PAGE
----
Washington (CNN) - What a difference two months makes.
In late November and early December, in the wake of Chris Christie's landslide re-election victory, the Republican governor from New Jersey was riding high in the polls.
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Christie topped the other potential GOP 2016 White House hopefuls in surveys of Republicans' choice for their next presidential nominee, and he was knotted up with Hillary Clinton in hypothetical general election showdowns.
Now, after month of intense media scrutiny over a couple of controversies in his state, Christie's numbers have faded, according to a new CNN/ORC International survey.
In a possible 2016 matchup with Clinton, the poll indicates Christie trails the former secretary of state by 16 percentage points, with Clinton at 55% and the Governor at 39% among registered voters nationwide. That's a dramatic switch from December, when Christie held a 48%-46% edge over Clinton.
"Christie has also lost ground among independents, who were the key to his strong showing late last year," says CNN Polling Director Keating Holland. "Christie got 59% support among Independents in December. Now that has dropped to 39%."
Race for GOP nomination
The survey released Monday indicates that the hunt for the GOP nomination is back to where it was before Christie's rise in the polls late last year: a pack of potential White House contenders with no obvious frontrunner.
But according to the poll, there is a new name on top of the list in hunt for the GOP nomination: Former Arkansas Gov. Mike Huckabee, a 2008 Republican presidential candidate.
Fourteen percent of Republicans and independents who lean toward the GOP say they would likely support Huckabee for their party's nomination if he runs.
Sen. Rand Paul of Kentucky is next at 13% followed by former Florida Gov. Jeb Bush and Christie tied at 10%.
Rep. Paul Ryan of Wisconsin, the House Budget Committee chairman and 2012 GOP vice presidential nominee, and Sen. Marco Rubio of Florida are tied at 9%.
One point behind are Sen. Ted Cruz of Texas and longtime Texas Gov. Rick Perry. Former Sen. Rick Santorum of Pennsylvania, a 2012 GOP presidential candidate, stands at 4%.
That's a change from November, when Christie was 11 points ahead of the rest of the field. Huckabee was not tested in the November survey.
Christie is facing allegations that some of his aides closed access lanes to the George Washington Bridge in Fort Lee last September to punish that town's mayor for not endorsing his re-election.
Separately, Hoboken's Democratic mayor alleges that Superstorm Sandy recovery aid for her hard-hit city was dependent on support for a development project backed by the governor – an assertion denied by top Christie officials.
"Because Huckabee was not included in the November poll, any drop in Christie's support among Republicans may be partly due to Huckabee as well as recent news stories. So it's impossible to calculate exactly how much support Christie lost as a result of the bridge controversy. But it's a pretty safe bet that the drop in Christie's support against Clinton is due to the recent news stories about the bridge," added Holland.
For all his problems, Christie matches up better against Clinton in the CNN poll than any other possible GOP contender tested. Clinton has a 20-point, 57%-37%, lead over Bush, an 18-point, 57%-39%, advantage over Paul, a 17-point, 56%-39%, lead over Huckabee, and a 55%-40% advantage over Ryan.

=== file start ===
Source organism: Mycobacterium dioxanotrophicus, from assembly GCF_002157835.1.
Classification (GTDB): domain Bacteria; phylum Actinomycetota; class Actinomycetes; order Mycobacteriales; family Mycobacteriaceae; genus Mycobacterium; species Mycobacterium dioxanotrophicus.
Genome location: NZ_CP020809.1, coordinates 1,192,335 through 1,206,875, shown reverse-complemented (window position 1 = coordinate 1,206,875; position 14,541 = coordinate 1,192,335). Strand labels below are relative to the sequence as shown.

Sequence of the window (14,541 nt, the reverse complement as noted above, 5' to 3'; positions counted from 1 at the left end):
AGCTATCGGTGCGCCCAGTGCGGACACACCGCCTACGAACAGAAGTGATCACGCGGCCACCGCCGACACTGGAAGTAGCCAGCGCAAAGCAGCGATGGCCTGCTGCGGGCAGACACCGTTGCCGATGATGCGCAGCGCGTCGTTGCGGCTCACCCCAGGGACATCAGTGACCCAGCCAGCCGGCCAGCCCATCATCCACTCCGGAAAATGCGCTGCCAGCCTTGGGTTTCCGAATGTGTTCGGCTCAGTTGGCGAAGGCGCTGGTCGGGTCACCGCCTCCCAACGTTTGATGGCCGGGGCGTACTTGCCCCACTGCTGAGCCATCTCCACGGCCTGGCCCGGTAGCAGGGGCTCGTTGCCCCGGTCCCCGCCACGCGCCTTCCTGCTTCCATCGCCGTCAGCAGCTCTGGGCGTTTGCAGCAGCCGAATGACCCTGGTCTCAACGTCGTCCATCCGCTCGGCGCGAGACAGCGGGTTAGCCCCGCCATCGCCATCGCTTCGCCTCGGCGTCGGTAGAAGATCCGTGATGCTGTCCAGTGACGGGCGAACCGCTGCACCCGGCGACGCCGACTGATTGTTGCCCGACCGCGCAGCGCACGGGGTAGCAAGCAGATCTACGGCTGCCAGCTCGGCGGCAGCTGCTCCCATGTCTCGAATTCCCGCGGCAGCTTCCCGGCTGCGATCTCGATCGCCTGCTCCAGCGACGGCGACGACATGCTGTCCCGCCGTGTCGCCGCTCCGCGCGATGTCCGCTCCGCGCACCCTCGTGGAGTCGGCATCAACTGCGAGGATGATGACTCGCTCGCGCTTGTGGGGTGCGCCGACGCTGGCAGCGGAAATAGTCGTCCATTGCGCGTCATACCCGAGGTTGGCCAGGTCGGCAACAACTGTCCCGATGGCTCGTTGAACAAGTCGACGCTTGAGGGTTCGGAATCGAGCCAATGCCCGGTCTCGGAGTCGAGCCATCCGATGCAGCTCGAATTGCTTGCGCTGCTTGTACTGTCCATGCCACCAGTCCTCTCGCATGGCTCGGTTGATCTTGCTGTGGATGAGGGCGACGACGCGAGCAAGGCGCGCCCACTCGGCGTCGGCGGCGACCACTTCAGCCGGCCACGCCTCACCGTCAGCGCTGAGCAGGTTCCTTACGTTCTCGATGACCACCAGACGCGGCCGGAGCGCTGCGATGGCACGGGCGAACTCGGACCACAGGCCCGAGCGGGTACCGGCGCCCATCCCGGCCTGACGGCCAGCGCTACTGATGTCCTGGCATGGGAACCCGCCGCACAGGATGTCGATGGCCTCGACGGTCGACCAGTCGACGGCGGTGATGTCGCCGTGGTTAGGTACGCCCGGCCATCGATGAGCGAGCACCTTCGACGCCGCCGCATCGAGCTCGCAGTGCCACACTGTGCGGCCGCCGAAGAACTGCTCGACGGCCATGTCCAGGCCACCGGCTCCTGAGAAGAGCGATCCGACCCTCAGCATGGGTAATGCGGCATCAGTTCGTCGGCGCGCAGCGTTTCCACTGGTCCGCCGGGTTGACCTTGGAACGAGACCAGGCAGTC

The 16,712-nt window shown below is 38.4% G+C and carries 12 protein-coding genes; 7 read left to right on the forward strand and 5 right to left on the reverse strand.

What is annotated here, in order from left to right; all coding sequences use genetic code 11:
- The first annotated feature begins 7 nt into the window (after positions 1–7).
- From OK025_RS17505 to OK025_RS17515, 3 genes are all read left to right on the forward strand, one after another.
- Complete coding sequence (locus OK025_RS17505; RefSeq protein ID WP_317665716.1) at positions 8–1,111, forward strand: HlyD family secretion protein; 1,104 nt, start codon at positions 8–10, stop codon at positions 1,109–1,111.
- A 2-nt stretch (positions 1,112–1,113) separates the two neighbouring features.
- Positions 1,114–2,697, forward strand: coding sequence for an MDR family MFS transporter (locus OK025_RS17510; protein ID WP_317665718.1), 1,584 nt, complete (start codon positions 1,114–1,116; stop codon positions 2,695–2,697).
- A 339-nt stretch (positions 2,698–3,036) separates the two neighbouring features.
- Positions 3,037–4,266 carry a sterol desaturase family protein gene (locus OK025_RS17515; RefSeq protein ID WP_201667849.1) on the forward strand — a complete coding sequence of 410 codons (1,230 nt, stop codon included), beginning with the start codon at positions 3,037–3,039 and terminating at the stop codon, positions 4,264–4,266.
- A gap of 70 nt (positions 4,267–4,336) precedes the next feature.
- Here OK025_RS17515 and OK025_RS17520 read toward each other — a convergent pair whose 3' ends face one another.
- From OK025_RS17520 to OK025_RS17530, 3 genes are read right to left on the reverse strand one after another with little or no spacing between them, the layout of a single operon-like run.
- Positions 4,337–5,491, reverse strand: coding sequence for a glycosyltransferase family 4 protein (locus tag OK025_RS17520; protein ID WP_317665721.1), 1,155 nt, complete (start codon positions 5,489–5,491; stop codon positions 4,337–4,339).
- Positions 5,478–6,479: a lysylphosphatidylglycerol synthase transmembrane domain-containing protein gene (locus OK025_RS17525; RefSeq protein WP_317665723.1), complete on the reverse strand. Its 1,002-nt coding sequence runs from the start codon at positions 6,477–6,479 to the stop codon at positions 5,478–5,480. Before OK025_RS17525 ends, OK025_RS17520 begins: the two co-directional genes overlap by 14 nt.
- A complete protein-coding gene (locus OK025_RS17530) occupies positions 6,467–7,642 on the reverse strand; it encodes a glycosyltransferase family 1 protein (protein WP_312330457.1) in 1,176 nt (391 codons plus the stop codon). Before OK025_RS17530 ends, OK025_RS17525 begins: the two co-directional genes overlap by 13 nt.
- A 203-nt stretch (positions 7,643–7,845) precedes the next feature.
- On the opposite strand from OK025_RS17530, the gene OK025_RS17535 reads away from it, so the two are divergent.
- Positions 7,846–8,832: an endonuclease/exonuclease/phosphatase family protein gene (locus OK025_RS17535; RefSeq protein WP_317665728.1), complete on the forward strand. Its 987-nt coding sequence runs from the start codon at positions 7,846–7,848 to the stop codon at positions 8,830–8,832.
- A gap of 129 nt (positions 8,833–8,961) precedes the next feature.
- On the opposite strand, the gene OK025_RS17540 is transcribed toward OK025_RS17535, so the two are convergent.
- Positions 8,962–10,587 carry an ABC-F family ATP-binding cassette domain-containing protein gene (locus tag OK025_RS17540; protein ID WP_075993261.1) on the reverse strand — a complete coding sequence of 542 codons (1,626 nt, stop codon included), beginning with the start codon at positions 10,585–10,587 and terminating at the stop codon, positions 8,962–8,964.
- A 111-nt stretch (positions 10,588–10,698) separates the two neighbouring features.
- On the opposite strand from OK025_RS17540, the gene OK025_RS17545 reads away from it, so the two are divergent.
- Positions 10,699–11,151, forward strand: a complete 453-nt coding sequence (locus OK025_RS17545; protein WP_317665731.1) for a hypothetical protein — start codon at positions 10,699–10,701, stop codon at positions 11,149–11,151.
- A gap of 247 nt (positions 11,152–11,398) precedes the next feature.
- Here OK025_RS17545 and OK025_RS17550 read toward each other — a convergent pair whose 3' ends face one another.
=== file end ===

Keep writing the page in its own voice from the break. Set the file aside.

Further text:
Clinton in strong polling position
Clinton says she'll decide whether to make a second run for the White House by the end of the year. If she does launch a candidacy, just about every poll indicates she would start her campaign as the overwhelming front runner to win the Democratic nomination.
According to the CNN poll, seven of 10 Democrats and independents who lean toward the party say they'd be likely to support Clinton as their nominee, with 15% likely to support a more conservative Democrats and one in 10 more likely to back a more liberal candidate.
"The CNN poll did not name specific Democrats who might run against Clinton, in part to test whether Clinton's strong position is due to dislike or unfamiliarity with the standard roster of potential Democratic candidates," says Holland. "The fact that Clinton tests so well against generic rivals is is a strong indication that Democrats are not shopping around, hoping that another candidate will throw his or her hat into the ring."
While Christie deals with the bridge and Sandy funding controversies, Clinton continues to deal with the September 2012 killing of the U.S. ambassador to Libya and three other Americans in an attack in Benghazi, Libya. The attacks came during her watch as secretary of state, and some Republicans have Clinton heavily over the attack and its aftermath.
But according to the poll, 62% approve of the job she did at the State Department, down 4 points from December 2012, a month before Clinton stepped down as American's top diplomat.
Nine in 10 Democrats and just over six in 10 independents said they approve of the job she did as secretary of state. That approval drops to 29% among Republicans.
The CNN poll was conducted by ORC International January 31-February 2, with 1,010 adults nationwide questioned by telephone. The survey's overall sampling error is plus or minus three percentage points.